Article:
A course in business mathematics teaches basic math skills for financial situations. A student will learn how to calculate payroll, asset valuation, interest and retail evaluations. This course is usually a requirement for students interested in pursuing a degree in finance, business administration, marketing or accounting.

Mathematics of Payroll

The primary skill taught is the calculation of gross pay based on hourly wages and commission. Using the percentage method, the student learns how to calculate federal, state and income taxes to determine net pay. Analysis on the effects of taxes on gross pay is performed.

Mathematics of Retailing

The ability to read and analyze a retail invoice by understanding the calculations necessary to determine markup based on cost, markup based on selling price, markdowns, adjusted cost, net profit, operating loss, absolute value and trade, series and cash discounts is taught in this section of the course.

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Mathematics of Finance and Simple Interest Formulas

The calculation of interest earned using the simple interest formula is an example of a basic and commonly used financial formula taught in a business math course. Other important calculations taught in this category include: maturity value of a simple interest note, bank discount on a note, effective annual percentage rate of a note and payoff amount of a note.

Mathematics of Finance and Time Value of Money Problems

A calculator is used in this section to determine the initial value, future value, payment plan and interest accrued on a loan, savings plan and annuity. The use of computer software to determine time of money problems is also required.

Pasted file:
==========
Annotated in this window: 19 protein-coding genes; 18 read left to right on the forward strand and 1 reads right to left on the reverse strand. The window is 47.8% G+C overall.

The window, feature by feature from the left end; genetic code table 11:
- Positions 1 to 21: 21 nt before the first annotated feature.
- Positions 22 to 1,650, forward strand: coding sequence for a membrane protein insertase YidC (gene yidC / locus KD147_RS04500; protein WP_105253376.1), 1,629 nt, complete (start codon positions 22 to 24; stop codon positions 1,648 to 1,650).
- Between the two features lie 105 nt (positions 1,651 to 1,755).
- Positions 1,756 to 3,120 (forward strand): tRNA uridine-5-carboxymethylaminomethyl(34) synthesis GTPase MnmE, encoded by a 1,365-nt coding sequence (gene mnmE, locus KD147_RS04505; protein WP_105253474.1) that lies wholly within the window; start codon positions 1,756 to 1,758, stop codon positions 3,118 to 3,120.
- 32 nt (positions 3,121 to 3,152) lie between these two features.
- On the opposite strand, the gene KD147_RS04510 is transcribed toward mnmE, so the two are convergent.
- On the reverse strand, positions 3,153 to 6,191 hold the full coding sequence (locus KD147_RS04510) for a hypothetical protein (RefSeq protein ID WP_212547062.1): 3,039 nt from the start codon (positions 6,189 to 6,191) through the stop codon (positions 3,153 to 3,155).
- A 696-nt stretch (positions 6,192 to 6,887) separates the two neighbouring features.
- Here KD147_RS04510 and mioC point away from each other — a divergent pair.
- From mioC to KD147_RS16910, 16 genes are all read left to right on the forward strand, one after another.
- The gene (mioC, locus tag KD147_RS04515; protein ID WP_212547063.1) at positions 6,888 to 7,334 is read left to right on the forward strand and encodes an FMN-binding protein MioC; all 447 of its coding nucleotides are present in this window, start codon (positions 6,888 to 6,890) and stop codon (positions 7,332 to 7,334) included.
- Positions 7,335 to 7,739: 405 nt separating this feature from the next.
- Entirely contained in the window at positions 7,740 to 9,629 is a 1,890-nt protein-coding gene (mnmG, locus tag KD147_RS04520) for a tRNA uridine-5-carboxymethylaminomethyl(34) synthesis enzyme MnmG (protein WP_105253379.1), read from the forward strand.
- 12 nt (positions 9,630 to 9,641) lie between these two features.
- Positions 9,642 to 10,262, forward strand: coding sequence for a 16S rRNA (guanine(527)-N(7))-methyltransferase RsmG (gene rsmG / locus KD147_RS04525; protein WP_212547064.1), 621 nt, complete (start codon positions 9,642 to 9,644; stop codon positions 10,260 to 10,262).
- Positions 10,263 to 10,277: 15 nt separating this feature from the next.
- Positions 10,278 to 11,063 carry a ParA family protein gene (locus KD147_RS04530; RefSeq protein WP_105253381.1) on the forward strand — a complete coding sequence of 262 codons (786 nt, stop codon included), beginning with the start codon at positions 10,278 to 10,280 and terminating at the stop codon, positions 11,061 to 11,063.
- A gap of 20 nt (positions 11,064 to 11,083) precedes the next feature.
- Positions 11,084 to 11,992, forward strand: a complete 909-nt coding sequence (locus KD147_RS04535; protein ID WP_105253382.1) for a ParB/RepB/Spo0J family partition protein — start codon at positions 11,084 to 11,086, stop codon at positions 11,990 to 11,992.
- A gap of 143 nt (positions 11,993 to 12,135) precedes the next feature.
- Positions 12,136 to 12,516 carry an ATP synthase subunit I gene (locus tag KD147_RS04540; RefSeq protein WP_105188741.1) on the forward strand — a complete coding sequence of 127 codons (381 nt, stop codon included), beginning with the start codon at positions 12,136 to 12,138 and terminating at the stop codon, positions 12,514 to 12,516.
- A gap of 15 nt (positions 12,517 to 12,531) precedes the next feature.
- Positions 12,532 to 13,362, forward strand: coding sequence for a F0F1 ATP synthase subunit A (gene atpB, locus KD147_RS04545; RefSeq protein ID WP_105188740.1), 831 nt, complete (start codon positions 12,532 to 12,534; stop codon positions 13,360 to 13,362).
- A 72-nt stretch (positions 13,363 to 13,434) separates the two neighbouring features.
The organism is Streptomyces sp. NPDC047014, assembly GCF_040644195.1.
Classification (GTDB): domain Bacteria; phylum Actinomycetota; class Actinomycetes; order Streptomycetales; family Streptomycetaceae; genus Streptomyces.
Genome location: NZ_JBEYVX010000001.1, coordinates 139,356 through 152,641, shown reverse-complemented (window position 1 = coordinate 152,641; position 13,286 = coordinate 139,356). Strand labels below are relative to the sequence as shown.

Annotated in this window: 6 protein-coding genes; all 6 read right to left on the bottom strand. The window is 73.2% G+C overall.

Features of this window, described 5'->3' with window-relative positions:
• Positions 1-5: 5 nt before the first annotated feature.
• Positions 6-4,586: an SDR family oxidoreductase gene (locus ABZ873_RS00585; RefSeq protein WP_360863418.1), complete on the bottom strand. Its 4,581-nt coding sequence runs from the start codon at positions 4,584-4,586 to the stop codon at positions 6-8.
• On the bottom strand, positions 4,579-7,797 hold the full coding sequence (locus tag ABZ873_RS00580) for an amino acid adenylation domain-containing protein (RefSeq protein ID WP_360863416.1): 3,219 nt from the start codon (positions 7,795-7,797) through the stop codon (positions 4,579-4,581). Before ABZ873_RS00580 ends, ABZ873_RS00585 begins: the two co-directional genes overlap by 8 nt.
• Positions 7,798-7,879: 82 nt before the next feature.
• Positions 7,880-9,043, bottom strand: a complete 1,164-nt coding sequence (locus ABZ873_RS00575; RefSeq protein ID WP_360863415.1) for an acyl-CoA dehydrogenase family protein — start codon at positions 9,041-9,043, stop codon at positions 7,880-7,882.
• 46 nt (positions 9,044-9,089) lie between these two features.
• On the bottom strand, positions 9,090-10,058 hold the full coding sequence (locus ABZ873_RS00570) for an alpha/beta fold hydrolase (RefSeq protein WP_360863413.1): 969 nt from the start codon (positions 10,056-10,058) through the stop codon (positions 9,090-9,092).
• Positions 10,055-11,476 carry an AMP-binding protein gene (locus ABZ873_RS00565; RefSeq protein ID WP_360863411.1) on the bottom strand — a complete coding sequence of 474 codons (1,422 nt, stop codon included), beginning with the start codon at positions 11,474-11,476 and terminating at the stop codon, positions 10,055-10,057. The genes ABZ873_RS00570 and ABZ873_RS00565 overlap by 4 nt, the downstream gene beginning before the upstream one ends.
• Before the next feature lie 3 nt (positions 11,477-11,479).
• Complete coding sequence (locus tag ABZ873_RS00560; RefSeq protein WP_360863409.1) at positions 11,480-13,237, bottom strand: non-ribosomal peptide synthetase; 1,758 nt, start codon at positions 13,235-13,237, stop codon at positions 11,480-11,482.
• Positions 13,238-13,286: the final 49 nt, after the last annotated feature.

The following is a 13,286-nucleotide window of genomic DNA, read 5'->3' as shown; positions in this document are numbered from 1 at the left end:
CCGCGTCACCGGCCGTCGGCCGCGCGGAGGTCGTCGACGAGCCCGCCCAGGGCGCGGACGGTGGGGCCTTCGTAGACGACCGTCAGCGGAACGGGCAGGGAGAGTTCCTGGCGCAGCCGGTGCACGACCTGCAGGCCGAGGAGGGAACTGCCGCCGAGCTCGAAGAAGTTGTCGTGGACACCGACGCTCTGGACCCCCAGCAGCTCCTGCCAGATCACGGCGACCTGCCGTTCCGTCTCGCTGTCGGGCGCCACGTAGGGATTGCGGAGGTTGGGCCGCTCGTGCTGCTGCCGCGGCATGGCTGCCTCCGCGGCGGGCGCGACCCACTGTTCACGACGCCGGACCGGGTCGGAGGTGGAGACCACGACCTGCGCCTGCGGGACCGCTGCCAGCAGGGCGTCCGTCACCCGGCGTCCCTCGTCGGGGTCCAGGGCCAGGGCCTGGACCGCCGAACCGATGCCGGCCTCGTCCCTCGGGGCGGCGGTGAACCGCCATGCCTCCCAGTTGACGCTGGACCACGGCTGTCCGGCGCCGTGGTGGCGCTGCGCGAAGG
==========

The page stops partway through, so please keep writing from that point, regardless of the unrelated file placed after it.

The Valuation of Assets

The calculation of the value of inventory using average cost, straight-line depreciation and double-declining depreciation is important as it relates to the valuation of personal or financial assets of a company. Learning how to valuate assets is an important process in determining the economic health of an individual or company.

Further Coursework

This course is generally required for more advanced coursework in business or finance mathematics, such as personal finance, principles of accounting, business procedures, retailing, business statistics and marketing principles. The student may find it helpful to embark upon more rigorous mathematics courses covering foundational basics, such as calculus, algebra and statistics in order to fully understand the topics and calculation methods used in any of the previously mentioned courses.

About the Author

Kate Barber has been working as a freelance writer for over five years and currently lives in Santa Barbara, California. She worked as a writer for "Humanus," a journal on human rights, and is a graduate of New York University with a Master of Arts degree in economics.